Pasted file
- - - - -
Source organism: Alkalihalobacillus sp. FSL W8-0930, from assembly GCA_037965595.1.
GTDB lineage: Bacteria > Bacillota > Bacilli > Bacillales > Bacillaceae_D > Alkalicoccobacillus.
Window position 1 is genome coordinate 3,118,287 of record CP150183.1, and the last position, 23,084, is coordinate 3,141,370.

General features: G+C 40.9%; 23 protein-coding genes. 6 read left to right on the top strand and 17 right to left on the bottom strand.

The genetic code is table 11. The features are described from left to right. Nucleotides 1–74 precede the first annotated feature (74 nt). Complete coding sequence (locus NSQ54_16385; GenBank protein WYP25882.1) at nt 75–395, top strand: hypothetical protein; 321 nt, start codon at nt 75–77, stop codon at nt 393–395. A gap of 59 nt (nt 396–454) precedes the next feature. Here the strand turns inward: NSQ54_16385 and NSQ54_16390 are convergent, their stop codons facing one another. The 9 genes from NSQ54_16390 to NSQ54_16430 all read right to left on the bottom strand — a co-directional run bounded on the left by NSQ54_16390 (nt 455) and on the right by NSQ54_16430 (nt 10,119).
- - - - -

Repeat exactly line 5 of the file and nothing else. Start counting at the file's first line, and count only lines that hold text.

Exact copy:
The genetic code is table 11. The features are described from left to right. Nucleotides 1–74 precede the first annotated feature (74 nt). Complete coding sequence (locus NSQ54_16385; GenBank protein WYP25882.1) at nt 75–395, top strand: hypothetical protein; 321 nt, start codon at nt 75–77, stop codon at nt 393–395. A gap of 59 nt (nt 396–454) precedes the next feature. Here the strand turns inward: NSQ54_16385 and NSQ54_16390 are convergent, their stop codons facing one another. The 9 genes from NSQ54_16390 to NSQ54_16430 all read right to left on the bottom strand — a co-directional run bounded on the left by NSQ54_16390 (nt 455) and on the right by NSQ54_16430 (nt 10,119).